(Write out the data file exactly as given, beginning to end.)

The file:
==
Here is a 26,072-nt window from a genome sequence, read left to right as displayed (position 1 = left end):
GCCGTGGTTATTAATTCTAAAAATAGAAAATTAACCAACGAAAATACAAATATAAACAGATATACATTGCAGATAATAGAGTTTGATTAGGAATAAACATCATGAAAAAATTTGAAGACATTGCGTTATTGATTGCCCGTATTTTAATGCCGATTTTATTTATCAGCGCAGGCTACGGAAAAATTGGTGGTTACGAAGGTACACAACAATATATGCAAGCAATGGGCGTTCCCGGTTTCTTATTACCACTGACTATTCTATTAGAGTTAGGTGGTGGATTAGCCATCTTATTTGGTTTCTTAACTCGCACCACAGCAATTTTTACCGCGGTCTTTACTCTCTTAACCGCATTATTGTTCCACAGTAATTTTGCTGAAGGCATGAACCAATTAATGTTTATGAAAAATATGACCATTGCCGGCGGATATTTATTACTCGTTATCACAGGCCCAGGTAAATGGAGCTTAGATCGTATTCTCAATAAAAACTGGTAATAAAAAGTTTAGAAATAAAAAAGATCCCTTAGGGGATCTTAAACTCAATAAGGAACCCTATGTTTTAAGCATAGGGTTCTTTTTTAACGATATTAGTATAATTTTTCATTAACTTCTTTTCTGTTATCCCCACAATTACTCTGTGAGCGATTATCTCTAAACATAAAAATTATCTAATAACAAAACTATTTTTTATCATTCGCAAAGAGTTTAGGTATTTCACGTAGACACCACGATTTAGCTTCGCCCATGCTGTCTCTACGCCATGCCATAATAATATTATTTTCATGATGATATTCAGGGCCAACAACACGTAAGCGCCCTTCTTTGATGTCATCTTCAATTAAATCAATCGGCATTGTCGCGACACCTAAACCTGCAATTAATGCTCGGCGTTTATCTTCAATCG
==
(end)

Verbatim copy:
Here is a 26,072-nt window from a genome sequence, read left to right as displayed (position 1 = left end):
GCCGTGGTTATTAATTCTAAAAATAGAAAATTAACCAACGAAAATACAAATATAAACAGATATACATTGCAGATAATAGAGTTTGATTAGGAATAAACATCATGAAAAAATTTGAAGACATTGCGTTATTGATTGCCCGTATTTTAATGCCGATTTTATTTATCAGCGCAGGCTACGGAAAAATTGGTGGTTACGAAGGTACACAACAATATATGCAAGCAATGGGCGTTCCCGGTTTCTTATTACCACTGACTATTCTATTAGAGTTAGGTGGTGGATTAGCCATCTTATTTGGTTTCTTAACTCGCACCACAGCAATTTTTACCGCGGTCTTTACTCTCTTAACCGCATTATTGTTCCACAGTAATTTTGCTGAAGGCATGAACCAATTAATGTTTATGAAAAATATGACCATTGCCGGCGGATATTTATTACTCGTTATCACAGGCCCAGGTAAATGGAGCTTAGATCGTATTCTCAATAAAAACTGGTAATAAAAAGTTTAGAAATAAAAAAGATCCCTTAGGGGATCTTAAACTCAATAAGGAACCCTATGTTTTAAGCATAGGGTTCTTTTTTAACGATATTAGTATAATTTTTCATTAACTTCTTTTCTGTTATCCCCACAATTACTCTGTGAGCGATTATCTCTAAACATAAAAATTATCTAATAACAAAACTATTTTTTATCATTCGCAAAGAGTTTAGGTATTTCACGTAGACACCACGATTTAGCTTCGCCCATGCTGTCTCTACGCCATGCCATAATAATATTATTTTCATGATGATATTCAGGGCCAACAACACGTAAGCGCCCTTCTTTGATGTCATCTTCAATTAAATCAATCGGCATTGTCGCGACACCTAAACCTGCAATTAATGCTCGGCGTTTATCTTCAATCG